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Nicolás Maduro

Debunking the Myth that Venezuela is Freeing Itself from Socialism

As Venezuela ranks 188th in the World Bank’s “Doing Business” ranking, the reality is that Chavismo’s economic regulations continue to be abusive

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For the average American —and even for the average Latin American— it may be difficult to understand how it is that in a country with a poverty rate above 90%, there are people doing domestic tourism or driving modern cars, and some businesses even get to flourish. This scenario has led to misleading or biased coverage of the political situation in the country by different international media.

For example, on February 7, 2020, a Bloomberg article was titled as follows: “Maduro Embraces Capitalism and Emigres Are Returning.” Another Bloomberg article, this one from March 2021 was titled “Capitalism Maduro-Style Is Coming to Venezuela’s Gas Stations.” A New York Times article claims that “Venezuela’s capital is booming. Is it the end of the revolution?” We can find several articles and comments in social networks that pretend to reflect the reality of a small Venezuelan bubble that — in part— has been favored by doing business with Maduro’s regime.

In fact, last week a controversy arose in the country because some businessmen inaugurated a Starbucks store in the capital city of Caracas.

The arrival of a new international franchise surprised Venezuelans inside and outside the country. As a result, comments quickly appeared in social networks, and after investigations, it was discovered that the franchise was not really official and that it had been just a fraud of brand appropriation by the “entrepreneurs.”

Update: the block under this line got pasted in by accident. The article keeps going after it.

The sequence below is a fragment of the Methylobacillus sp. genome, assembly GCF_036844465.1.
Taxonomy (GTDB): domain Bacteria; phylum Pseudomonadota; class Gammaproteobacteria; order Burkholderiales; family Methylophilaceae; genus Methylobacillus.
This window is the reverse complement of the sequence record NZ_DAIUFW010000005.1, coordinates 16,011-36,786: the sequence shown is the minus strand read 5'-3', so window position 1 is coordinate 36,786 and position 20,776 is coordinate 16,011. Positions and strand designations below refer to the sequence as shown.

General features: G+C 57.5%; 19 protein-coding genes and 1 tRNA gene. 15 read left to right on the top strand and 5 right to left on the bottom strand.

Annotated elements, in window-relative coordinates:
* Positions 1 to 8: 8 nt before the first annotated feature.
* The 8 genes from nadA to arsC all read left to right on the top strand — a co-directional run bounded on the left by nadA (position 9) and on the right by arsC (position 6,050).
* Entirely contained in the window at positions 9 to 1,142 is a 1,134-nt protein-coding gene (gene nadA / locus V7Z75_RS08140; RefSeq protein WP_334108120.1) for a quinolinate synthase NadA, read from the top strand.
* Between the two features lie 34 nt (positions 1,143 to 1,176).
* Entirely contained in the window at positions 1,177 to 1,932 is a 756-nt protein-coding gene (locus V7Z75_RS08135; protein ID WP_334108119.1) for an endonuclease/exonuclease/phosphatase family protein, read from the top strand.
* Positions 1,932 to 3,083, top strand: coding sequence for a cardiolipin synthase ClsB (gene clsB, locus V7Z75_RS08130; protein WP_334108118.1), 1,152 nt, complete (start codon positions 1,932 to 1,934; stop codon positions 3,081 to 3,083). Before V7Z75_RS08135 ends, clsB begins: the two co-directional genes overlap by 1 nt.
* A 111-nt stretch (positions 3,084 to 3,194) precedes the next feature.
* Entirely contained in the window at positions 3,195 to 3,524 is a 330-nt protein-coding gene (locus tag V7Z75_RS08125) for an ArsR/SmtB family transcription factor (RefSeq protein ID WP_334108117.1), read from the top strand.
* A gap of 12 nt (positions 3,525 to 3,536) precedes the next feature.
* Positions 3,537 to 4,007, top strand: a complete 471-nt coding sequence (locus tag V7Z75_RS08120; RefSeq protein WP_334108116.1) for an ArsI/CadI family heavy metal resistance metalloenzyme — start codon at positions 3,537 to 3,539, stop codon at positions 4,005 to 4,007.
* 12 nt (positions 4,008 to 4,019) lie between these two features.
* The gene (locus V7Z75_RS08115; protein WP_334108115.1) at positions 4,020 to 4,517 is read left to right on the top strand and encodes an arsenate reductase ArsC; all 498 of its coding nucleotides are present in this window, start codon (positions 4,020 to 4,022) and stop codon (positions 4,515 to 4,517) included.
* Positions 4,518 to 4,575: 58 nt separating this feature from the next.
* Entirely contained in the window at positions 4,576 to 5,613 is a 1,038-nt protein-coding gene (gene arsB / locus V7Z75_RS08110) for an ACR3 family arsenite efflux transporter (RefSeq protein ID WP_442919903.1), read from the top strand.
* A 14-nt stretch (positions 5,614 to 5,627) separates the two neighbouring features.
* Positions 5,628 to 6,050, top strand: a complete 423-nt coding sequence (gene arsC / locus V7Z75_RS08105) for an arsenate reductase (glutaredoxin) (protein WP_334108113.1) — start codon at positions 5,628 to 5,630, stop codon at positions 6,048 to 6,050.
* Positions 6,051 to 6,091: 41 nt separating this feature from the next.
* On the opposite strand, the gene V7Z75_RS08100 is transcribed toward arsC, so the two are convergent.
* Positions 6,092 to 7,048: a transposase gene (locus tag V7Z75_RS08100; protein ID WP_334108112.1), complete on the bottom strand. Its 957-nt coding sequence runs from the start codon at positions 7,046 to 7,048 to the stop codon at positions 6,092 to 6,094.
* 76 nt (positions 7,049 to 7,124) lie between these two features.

The appearance of Starbucks led some people to give a new connotation to Maduro’s regime: it was, they claim, no longer socialism. According to some, it was not simple capitalism either, but anarcho-capitalism, and thus, through some articles in the international press and the comments (well or ill-intentioned) of some people, a so-called “right-wing Maduro” has appeared.

Venezuela
Citizens walk amid Christmas decorations adorning the city’s public spaces on December 22, 2021, in Caracas Venezuela. (EFE)

Is Venezuela better off?

If we analyze coldly the economic numbers of the country, certainly there is an improvement compared to the data of previous years. In 2021 for the first time since Maduro took power in 2013, the economy presents a not so pronounced contraction since for the last 8 years socialist policies have caused the country to lose 80% of its GDP. However, in the last cycle, the contraction will be approximately 1.5%, that is, it will still have a negative record, but not as devastating as in previous years.

In 2019, Venezuela’s accumulated inflation closed at 7.374%, while in November 2021 the same data registered 616%, i.e., they are still disastrous data in economic terms, but certainly better than those of previous years.

Even so, this year, extreme poverty in the country reaches 76.6%—that is, 3 out of 4 Venezuelans live on less than 1.2 dollars a day—and generalized poverty reaches the stratospheric figure of 94.5%. And yes, there are new businesses in the country, capital injection, and a very small part of the population living a life of luxury, but this is not the reality of a large part of the population.

The reality is that the economic figures for this year in Venezuela would be a catastrophe for any nation, and despite some biased headlines in the international press and certain videos on social networks showing “a better country,” the Venezuelan population continues to be immersed in poverty and hopelessness, while those close to the Maduro regime enjoy the money they have looted from the national economy.